Chechnya and Ingushetia trade borderlands, prompting protests from Ingush against the ‘surrender’ of historically contested territory

On September 26, the heads of Chechnya and Ingushetia signed an agreement securing the border between the two Russian republics. According to Yunus-bek Yevkurov, the deal strengthens a border that’s been in place “since Ingushetia’s independence” (in 1992), while making “a few small revisions at the bottom, in the plains,” and exchanging “inch for inch” uninhabited “croplands owned by state unitary enterprises.” An official statement on the Ingush government’s website says the border revisions “will only affect mountainous wooded areas.”

Putin appoints new acting governor in Far East region where Communist challenger was poised to win third-round election

The Kremlin has revealed its next step in Primorsky Krai, where invalidated voting results recently snatched away the incumbent governor’s suspicious runoff election victory: Vladimir Putin is appointing Oleg Kozhemyako, currently the head of the Sakhalin region, to be Primorye’s new acting governor. The president also said he won’t object if Kozhemyako decides to run in the third-round gubernatorial election, which is scheduled to take place in the next three months.

Russian State Duma adopts second reading of legislation raising the retirement age

On September 26, the Russian State Duma adopted the second reading of legislation that will raise the country’s retirement age from 55 to 60 for women and from 60 to 65 for men. Amended slightly according to recommendations by Vladimir Putin, the revised bill softens some aspects of the original legislation (the hike to women’s pension age is now three years fewer, and certain pension benefits will remain unchanged).

The Real Russia. Today. Punishing Russia’s ‘opposition’ parties, hunting down the Salisbury suspects’ passport leakers, and profiling Fiona Hill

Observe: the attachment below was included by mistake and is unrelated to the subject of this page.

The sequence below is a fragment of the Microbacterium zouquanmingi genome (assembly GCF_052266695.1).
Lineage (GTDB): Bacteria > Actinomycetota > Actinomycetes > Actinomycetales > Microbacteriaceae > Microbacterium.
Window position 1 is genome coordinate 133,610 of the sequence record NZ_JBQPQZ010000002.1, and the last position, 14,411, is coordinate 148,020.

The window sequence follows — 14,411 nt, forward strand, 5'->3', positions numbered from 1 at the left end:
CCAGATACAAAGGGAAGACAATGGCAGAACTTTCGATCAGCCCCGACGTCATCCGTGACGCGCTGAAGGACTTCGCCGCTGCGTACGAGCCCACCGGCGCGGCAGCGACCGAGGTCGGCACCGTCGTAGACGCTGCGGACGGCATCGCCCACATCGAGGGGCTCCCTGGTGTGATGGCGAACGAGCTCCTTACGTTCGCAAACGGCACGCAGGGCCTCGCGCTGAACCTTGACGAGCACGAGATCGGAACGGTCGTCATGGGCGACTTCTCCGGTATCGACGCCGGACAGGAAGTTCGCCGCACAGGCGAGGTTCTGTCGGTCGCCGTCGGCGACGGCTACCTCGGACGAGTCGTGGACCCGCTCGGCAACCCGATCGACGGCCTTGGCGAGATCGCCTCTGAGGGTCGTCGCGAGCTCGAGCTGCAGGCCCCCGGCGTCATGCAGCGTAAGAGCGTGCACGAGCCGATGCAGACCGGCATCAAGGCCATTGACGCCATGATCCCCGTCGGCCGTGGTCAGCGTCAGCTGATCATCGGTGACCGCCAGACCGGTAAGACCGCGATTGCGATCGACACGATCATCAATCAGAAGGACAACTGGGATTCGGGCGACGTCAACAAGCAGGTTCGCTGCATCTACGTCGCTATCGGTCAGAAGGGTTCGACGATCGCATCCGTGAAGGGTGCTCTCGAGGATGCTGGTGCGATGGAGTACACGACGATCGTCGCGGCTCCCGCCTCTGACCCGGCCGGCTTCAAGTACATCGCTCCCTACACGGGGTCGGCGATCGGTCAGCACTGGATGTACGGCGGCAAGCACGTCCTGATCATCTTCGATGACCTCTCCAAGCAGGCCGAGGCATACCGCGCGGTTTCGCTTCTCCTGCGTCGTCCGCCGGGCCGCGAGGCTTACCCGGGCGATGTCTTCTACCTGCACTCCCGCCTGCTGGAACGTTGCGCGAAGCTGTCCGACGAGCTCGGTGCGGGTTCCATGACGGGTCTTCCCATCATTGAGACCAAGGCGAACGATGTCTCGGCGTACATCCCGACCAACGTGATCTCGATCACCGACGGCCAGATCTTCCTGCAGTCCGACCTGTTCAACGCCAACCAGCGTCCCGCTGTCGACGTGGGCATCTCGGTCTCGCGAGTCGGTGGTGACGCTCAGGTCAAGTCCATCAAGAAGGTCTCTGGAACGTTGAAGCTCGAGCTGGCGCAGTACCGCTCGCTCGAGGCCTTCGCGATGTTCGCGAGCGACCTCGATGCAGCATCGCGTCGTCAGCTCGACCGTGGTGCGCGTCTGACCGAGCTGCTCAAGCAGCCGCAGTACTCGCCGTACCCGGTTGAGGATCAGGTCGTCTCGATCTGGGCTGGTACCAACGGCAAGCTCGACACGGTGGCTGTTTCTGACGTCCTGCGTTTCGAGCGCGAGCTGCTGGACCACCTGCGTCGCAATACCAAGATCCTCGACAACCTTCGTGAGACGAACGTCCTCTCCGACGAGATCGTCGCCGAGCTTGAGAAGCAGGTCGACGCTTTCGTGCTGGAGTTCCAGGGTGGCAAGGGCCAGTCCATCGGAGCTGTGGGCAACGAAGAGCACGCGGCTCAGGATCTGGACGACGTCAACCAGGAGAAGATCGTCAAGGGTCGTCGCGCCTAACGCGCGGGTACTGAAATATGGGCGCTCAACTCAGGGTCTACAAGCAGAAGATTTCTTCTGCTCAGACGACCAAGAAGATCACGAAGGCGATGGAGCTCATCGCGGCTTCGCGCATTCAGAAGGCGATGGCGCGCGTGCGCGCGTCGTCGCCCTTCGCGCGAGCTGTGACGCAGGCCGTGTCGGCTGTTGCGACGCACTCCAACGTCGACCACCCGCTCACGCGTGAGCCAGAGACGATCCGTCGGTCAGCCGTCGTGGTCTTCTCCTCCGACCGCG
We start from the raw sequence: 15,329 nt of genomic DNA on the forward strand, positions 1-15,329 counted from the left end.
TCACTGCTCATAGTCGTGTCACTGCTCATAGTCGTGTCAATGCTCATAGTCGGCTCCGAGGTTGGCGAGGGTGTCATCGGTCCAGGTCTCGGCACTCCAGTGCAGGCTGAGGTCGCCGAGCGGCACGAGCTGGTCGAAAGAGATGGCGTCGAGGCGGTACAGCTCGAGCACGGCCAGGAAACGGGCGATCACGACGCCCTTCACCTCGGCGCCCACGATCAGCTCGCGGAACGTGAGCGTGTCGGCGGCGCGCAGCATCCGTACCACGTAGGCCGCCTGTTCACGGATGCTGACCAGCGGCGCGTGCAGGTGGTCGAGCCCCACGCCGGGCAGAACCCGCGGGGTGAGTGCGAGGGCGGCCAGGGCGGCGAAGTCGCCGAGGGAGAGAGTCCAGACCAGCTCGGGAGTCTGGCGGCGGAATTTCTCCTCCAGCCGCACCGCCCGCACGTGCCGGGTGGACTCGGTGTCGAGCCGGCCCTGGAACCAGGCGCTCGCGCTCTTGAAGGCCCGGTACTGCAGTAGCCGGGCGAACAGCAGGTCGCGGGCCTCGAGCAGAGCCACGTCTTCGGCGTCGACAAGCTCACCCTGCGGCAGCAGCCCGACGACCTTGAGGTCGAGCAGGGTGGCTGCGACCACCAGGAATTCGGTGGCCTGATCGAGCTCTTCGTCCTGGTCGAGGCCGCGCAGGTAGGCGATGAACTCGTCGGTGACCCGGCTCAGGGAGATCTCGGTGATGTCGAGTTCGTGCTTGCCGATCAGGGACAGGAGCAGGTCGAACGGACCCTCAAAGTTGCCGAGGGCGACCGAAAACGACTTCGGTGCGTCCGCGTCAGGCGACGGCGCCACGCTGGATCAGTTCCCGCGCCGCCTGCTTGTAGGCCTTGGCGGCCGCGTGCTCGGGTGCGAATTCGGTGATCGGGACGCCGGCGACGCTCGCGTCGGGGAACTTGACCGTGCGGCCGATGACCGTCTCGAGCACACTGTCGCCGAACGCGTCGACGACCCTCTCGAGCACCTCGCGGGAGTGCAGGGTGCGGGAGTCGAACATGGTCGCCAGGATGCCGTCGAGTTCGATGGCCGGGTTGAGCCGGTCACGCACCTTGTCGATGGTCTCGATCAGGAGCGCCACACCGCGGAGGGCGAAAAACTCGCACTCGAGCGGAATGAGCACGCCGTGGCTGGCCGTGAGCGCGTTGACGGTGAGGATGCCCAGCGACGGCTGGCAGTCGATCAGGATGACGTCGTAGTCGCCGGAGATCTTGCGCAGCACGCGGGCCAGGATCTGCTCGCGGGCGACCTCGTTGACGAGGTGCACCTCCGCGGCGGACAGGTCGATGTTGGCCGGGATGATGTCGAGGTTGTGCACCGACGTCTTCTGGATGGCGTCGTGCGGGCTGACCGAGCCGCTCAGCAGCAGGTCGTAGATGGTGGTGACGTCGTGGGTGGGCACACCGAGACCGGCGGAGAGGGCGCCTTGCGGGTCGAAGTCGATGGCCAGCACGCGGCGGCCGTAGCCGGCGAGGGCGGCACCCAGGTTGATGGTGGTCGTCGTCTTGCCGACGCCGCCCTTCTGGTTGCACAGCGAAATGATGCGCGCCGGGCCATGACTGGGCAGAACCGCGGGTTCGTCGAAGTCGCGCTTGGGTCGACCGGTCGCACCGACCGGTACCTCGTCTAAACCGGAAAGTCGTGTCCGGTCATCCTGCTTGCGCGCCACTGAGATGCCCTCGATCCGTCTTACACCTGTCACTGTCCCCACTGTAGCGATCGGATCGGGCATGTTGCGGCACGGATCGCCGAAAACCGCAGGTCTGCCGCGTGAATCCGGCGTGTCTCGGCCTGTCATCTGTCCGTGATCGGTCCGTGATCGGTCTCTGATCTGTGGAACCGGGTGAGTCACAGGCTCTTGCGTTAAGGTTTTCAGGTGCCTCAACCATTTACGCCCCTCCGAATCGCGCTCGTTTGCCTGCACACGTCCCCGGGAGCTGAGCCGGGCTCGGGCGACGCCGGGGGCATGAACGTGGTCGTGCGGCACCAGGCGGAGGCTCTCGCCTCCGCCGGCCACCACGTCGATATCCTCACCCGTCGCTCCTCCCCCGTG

On September 23, candidates from LDPR won gubernatorial races in Russia’s Vladimir and Khabarovsk regions; in Primorye, election officials recently invalidated the incumbent governor’s runoff victory against his Communist rival; and in Khakassia the acting governor has dropped out of the second round of voting, likely meaning that his Communist challenger will win. The Communist Party and LDPR have already announced that they plan to cooperate and form coalition governments in Vladimir, Khabarovsk, and Abakan.

Russian federal agents are reportedly on a man hunt for the officials who leaked the Salisbury suspects’ passport docs

Russia’s Federal Security Service is reportedly trying to hunt down the Interior Ministry staff members who “sold off” passport and identification documents belonging to Alexander Petrov and Ruslan Boshirov (the two suspected GRU agents accused of trying to assassinate Sergey Skripal and his daughter with a nerve agent in Salisbury, England). A source told the news agency Rosbalt that “serious measures” are planned against whomever was responsible for leaking the two suspects’ personal information.

Russians have elected several new ‘opposition’ governors, here’s the likely fate that awaits these politicians, warts and all